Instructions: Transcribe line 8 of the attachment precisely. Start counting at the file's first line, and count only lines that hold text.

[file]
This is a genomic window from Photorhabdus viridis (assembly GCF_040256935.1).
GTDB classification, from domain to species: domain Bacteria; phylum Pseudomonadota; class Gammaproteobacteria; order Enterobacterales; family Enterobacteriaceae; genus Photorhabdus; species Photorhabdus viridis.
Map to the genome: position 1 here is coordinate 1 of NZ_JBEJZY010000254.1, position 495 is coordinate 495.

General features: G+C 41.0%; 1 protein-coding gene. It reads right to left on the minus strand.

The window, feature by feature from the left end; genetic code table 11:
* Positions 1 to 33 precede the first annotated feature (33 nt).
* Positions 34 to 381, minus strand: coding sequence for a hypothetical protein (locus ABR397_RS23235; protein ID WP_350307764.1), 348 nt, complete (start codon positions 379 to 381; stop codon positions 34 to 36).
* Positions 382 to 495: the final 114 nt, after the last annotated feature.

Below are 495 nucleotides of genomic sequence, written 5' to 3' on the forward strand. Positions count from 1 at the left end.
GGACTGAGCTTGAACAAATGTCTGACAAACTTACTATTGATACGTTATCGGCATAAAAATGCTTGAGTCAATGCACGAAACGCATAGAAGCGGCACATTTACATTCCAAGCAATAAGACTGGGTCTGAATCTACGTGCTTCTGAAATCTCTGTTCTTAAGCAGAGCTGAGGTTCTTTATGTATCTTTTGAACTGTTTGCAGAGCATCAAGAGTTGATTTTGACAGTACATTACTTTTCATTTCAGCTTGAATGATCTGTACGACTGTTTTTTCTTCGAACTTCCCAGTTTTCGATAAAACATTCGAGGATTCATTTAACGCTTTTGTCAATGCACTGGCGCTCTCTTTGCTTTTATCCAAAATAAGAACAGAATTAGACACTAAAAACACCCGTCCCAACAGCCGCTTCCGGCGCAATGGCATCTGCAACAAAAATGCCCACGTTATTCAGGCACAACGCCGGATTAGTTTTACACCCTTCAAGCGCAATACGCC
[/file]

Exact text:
* Positions 382 to 495: the final 114 nt, after the last annotated feature.